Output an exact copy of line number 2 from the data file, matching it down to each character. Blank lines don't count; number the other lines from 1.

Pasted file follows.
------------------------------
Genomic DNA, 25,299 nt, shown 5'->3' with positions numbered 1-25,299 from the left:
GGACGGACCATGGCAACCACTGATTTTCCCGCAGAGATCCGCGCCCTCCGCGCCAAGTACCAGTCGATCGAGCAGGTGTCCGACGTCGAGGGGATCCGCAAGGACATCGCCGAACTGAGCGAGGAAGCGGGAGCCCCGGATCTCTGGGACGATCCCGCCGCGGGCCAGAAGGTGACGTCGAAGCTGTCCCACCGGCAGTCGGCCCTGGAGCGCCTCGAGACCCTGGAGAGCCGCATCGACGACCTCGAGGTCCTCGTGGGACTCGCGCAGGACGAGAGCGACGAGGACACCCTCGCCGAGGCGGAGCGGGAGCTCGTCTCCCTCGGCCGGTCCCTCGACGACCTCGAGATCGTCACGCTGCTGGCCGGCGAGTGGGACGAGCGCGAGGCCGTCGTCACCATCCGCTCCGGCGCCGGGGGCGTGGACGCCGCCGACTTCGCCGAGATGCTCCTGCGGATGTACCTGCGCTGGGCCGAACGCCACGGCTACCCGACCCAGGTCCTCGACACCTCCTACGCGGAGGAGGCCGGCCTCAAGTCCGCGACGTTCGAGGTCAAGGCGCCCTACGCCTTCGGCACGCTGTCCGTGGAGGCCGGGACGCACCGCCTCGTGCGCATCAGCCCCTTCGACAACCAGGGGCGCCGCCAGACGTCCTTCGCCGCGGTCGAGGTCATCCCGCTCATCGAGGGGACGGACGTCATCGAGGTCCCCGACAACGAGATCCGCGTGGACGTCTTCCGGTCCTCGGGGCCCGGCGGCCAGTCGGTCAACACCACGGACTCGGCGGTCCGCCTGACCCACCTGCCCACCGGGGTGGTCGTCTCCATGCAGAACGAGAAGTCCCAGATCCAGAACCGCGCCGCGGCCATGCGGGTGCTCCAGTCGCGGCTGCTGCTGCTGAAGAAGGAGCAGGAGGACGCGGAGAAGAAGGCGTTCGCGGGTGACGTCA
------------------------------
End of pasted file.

GGACGGACCATGGCAACCACTGATTTTCCCGCAGAGATCCGCGCCCTCCGCGCCAAGTACCAGTCGATCGAGCAGGTGTCCGACGTCGAGGGGATCCGCAAGGACATCGCCGAACTGAGCGAGGAAGCGGGAGCCCCGGATCTCTGGGACGATCCCGCCGCGGGCCAGAAGGTGACGTCGAAGCTGTCCCACCGGCAGTCGGCCCTGGAGCGCCTCGAGACCCTGGAGAGCCGCATCGACGACCTCGAGGTCCTCGTGGGACTCGCGCAGGACGAGAGCGACGAGGACACCCTCGCCGAGGCGGAGCGGGAGCTCGTCTCCCTCGGCCGGTCCCTCGACGACCTCGAGATCGTCACGCTGCTGGCCGGCGAGTGGGACGAGCGCGAGGCCGTCGTCACCATCCGCTCCGGCGCCGGGGGCGTGGACGCCGCCGACTTCGCCGAGATGCTCCTGCGGATGTACCTGCGCTGGGCCGAACGCCACGGCTACCCGACCCAGGTCCTCGACACCTCCTACGCGGAGGAGGCCGGCCTCAAGTCCGCGACGTTCGAGGTCAAGGCGCCCTACGCCTTCGGCACGCTGTCCGTGGAGGCCGGGACGCACCGCCTCGTGCGCATCAGCCCCTTCGACAACCAGGGGCGCCGCCAGACGTCCTTCGCCGCGGTCGAGGTCATCCCGCTCATCGAGGGGACGGACGTCATCGAGGTCCCCGACAACGAGATCCGCGTGGACGTCTTCCGGTCCTCGGGGCCCGGCGGCCAGTCGGTCAACACCACGGACTCGGCGGTCCGCCTGACCCACCTGCCCACCGGGGTGGTCGTCTCCATGCAGAACGAGAAGTCCCAGATCCAGAACCGCGCCGCGGCCATGCGGGTGCTCCAGTCGCGGCTGCTGCTGCTGAAGAAGGAGCAGGAGGACGCGGAGAAGAAGGCGTTCGCGGGTGACGTCA